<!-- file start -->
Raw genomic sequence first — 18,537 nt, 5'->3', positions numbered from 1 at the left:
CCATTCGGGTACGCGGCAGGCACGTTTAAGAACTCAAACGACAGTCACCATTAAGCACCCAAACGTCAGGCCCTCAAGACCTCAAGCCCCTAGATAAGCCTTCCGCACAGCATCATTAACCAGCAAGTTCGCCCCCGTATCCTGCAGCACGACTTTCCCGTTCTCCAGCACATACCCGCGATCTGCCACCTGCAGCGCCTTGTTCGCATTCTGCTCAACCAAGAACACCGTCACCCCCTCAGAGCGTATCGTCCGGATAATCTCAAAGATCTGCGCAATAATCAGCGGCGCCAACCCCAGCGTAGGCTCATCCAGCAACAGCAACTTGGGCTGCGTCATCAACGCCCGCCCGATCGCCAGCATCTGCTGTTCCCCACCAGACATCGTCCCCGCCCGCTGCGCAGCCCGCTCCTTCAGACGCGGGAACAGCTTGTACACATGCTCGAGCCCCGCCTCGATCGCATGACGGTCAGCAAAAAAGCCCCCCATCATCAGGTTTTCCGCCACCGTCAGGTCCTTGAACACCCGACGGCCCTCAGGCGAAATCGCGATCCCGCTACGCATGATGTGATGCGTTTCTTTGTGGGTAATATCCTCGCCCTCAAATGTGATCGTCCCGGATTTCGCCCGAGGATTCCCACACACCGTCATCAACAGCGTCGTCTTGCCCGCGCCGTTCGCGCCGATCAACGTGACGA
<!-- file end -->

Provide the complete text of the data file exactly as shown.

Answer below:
Raw genomic sequence first — 18,537 nt, 5'->3', positions numbered from 1 at the left:
CCATTCGGGTACGCGGCAGGCACGTTTAAGAACTCAAACGACAGTCACCATTAAGCACCCAAACGTCAGGCCCTCAAGACCTCAAGCCCCTAGATAAGCCTTCCGCACAGCATCATTAACCAGCAAGTTCGCCCCCGTATCCTGCAGCACGACTTTCCCGTTCTCCAGCACATACCCGCGATCTGCCACCTGCAGCGCCTTGTTCGCATTCTGCTCAACCAAGAACACCGTCACCCCCTCAGAGCGTATCGTCCGGATAATCTCAAAGATCTGCGCAATAATCAGCGGCGCCAACCCCAGCGTAGGCTCATCCAGCAACAGCAACTTGGGCTGCGTCATCAACGCCCGCCCGATCGCCAGCATCTGCTGTTCCCCACCAGACATCGTCCCCGCCCGCTGCGCAGCCCGCTCCTTCAGACGCGGGAACAGCTTGTACACATGCTCGAGCCCCGCCTCGATCGCATGACGGTCAGCAAAAAAGCCCCCCATCATCAGGTTTTCCGCCACCGTCAGGTCCTTGAACACCCGACGGCCCTCAGGCGAAATCGCGATCCCGCTACGCATGATGTGATGCGTTTCTTTGTGGGTAATATCCTCGCCCTCAAATGTGATCGTCCCGGATTTCGCCCGAGGATTCCCACACACCGTCATCAACAGCGTCGTCTTGCCCGCGCCGTTCGCGCCGATCAACGTGACGA